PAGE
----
I tried for a short time to use a geography curriculum, I really did, but it didn’t work, so now I teach geography without a curriculum to my kids. It makes our homeschool geography more fun, and one they look forward to.
My method is the same regardless if it’s a country study, or a state study.
First I pick the place we are going to study
Right now for our United States geography I am moving across the country from West to East. For no other reason than I haven’t particularly studied it that way before. We studied Alaska, Hawaii, and just finished California.
For country studies we are right now studying Europe, primarily because Superman really likes Italy, and Princess had a friend who likes France. Batman was cheering for Asia. He lost. Starting this coming week we will be learning about Ireland.
Next, since I teach geography without a curriculum I do some research
Research means I hit up my local library website and type in the country name.
That will pull up anywhere from none to 50 books. I start checking out what the books are about, if they are just listed because they were published in that area, or if they’re really about that area.
If I’m still needing more books, I’ll do a quick Google search like “Famous people from ______” or “Famous events from _________.” One good thing about being a history buff, I often have an idea what happened in a location, but I’ll freely admit I don’t know many events from Idaho.
Some great websites to inspire you with information for United States Geography
50 States– this will give you famous people, random facts (what state has the biggest ball of yarn), state mottos or flowers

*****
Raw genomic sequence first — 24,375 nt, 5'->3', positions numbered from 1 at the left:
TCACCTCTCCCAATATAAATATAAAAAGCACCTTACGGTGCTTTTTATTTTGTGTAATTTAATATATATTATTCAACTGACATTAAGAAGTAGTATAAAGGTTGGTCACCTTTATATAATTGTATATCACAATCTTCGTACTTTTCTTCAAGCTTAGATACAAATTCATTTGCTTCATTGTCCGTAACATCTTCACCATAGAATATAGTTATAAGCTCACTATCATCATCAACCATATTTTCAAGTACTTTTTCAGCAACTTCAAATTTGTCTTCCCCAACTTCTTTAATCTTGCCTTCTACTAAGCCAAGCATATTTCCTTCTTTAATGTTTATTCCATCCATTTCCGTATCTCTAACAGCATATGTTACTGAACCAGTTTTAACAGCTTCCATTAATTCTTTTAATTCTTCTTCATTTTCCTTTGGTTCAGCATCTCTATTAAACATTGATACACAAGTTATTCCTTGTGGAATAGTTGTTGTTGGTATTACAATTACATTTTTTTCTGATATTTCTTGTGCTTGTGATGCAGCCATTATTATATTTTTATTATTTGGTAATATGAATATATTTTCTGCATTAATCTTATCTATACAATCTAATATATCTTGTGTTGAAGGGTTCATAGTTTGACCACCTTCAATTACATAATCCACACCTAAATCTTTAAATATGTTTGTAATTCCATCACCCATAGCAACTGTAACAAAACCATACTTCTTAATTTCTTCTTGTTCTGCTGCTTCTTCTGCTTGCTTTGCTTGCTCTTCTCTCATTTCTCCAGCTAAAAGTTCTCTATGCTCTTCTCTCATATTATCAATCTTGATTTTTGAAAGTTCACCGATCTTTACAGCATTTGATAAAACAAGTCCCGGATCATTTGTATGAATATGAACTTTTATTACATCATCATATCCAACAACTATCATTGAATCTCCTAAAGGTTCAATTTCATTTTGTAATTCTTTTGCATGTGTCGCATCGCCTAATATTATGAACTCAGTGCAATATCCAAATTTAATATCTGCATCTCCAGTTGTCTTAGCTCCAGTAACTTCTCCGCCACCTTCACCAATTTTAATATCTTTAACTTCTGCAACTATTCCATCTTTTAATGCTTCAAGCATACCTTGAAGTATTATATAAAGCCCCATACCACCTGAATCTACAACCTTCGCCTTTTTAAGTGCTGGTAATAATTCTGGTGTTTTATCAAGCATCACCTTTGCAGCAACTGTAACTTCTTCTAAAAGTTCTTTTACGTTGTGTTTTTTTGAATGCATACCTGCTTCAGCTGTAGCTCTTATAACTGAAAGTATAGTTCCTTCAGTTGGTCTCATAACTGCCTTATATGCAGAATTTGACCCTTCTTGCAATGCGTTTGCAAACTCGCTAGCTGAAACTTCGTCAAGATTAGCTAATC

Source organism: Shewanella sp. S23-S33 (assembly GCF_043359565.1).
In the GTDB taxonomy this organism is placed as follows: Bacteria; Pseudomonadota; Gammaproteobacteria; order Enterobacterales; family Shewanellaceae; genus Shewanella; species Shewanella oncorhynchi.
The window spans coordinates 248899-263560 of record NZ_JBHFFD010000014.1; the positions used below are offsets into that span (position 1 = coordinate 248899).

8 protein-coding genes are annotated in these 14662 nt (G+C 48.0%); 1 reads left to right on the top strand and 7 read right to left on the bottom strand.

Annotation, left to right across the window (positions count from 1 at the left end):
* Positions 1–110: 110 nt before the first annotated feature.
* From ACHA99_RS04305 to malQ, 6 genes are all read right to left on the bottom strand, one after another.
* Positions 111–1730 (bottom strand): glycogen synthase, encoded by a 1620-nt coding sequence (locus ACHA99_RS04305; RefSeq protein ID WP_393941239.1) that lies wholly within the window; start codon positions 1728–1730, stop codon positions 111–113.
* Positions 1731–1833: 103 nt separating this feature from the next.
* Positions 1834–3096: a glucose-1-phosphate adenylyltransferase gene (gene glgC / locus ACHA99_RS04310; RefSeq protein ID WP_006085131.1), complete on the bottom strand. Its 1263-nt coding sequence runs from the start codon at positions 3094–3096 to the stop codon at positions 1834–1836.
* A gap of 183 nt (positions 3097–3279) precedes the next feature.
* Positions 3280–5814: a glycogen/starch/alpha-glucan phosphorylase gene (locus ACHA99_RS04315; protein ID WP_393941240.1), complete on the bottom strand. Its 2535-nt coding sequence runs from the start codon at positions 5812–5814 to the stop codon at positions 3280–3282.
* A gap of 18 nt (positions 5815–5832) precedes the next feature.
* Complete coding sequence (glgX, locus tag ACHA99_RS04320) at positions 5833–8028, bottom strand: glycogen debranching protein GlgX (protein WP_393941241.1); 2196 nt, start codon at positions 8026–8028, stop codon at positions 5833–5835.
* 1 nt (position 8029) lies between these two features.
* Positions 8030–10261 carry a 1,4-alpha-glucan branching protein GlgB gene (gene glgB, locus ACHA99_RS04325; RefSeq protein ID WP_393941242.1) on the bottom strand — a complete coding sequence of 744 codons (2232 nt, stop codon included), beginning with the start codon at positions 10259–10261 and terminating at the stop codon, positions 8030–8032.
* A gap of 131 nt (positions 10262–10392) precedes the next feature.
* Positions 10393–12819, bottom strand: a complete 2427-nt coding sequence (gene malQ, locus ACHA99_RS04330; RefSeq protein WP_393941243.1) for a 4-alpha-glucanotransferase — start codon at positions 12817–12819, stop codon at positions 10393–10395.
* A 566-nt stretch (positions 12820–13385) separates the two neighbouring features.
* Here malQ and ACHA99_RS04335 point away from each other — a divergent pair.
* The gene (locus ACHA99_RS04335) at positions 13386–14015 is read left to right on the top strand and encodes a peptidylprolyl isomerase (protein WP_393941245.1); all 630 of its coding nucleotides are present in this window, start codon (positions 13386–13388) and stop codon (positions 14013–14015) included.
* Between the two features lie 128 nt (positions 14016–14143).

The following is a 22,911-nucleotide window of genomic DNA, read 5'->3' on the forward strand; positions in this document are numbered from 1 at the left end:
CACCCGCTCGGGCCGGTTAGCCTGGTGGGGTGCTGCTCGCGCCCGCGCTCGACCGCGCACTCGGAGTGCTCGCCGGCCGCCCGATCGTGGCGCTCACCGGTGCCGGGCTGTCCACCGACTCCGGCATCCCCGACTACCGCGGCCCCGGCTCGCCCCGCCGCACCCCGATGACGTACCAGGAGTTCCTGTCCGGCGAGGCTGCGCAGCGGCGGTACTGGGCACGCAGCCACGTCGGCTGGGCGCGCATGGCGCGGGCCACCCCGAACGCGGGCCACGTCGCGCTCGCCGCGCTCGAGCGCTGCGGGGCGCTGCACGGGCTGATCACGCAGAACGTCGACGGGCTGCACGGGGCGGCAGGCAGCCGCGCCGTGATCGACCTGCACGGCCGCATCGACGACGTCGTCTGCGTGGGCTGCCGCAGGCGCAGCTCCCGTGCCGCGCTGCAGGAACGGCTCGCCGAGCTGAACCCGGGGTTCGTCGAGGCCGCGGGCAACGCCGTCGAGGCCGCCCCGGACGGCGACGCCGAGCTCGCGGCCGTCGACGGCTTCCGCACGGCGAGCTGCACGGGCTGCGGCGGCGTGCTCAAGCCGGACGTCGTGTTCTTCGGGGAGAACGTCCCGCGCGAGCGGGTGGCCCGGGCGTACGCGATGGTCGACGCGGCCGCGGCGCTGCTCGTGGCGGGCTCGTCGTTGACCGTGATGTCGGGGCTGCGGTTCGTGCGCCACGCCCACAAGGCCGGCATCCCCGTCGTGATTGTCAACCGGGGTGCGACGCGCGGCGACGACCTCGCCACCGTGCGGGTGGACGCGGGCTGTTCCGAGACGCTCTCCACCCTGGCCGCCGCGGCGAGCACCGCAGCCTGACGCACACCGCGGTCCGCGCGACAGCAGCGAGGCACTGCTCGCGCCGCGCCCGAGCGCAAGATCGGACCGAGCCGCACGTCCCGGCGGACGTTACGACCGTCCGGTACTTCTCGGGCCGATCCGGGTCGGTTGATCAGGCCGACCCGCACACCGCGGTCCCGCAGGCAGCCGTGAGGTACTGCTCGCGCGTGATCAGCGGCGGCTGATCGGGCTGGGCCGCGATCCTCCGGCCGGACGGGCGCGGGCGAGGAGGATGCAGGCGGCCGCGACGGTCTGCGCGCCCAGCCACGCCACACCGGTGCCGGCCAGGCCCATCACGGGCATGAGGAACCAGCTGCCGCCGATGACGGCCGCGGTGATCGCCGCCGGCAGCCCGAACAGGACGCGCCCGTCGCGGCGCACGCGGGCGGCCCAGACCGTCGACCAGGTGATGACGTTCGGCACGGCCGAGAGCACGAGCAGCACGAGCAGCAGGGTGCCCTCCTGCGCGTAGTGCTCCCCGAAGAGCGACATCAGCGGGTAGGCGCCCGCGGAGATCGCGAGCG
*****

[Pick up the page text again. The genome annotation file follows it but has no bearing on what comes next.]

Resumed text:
State symbols website– Just click on the state and you will get all the information you need
Sleeping Bear Press Teacher’s Guides– Sleeping Bear Press makes alphabet books on many different topics, so there is one for all 50 states, as well as many countries
Some great websites to inspire you with information for the World
Duckster geography– You can find information by both continent and by country
Honestly, there’s not a lot of generic stuff, do you have any you go to?
All right you have some cool books, and some fun facts, now what?
Now, you start reading. I read the books ahead of time, and then come up with an activity based on the book. Sometimes it’s a mini-book with a short answer to what’s going on.
Other times, it’s more complex and it’s a craft.
It all depends on what seems right for that project. I’m going through and adding in all of the geography printables I’ve made so far, it’s taking time, so hopefully by the end of this summer, we will have it done.
For right now to get you started, I’m adding another subscriber freebie for anyone getting my newsletter:
United States Notebooking pages
So, once upon a time I bought this amazing United States notebooking pages, and I’ve been using them, but you know what? They’re no longer available. As near as I can tell the person who made it deleted the files from their store, so I’m made something eerily similar, with a few additions, and a few things taken out.
As I complete a state study, or update my state study from 5 years ago I’m putting up that state’s notebooking pages. Today I’ll be updating Alaska to include the necessary pictures, and on Wednesday I’ll be sharing our Hawaii lessons and books we found.
Okay, that’s the boring stuff, but what about the fun? I thought the whole point of no geography curriculum was to have more fun with geography.
And you’re right, that’s where the next part comes in, the hands on manipulatives.
For that you can read these posts where I flesh that out even more:
Looking for more ways to teach without a curriculum? Check out over a dozen more ideas at: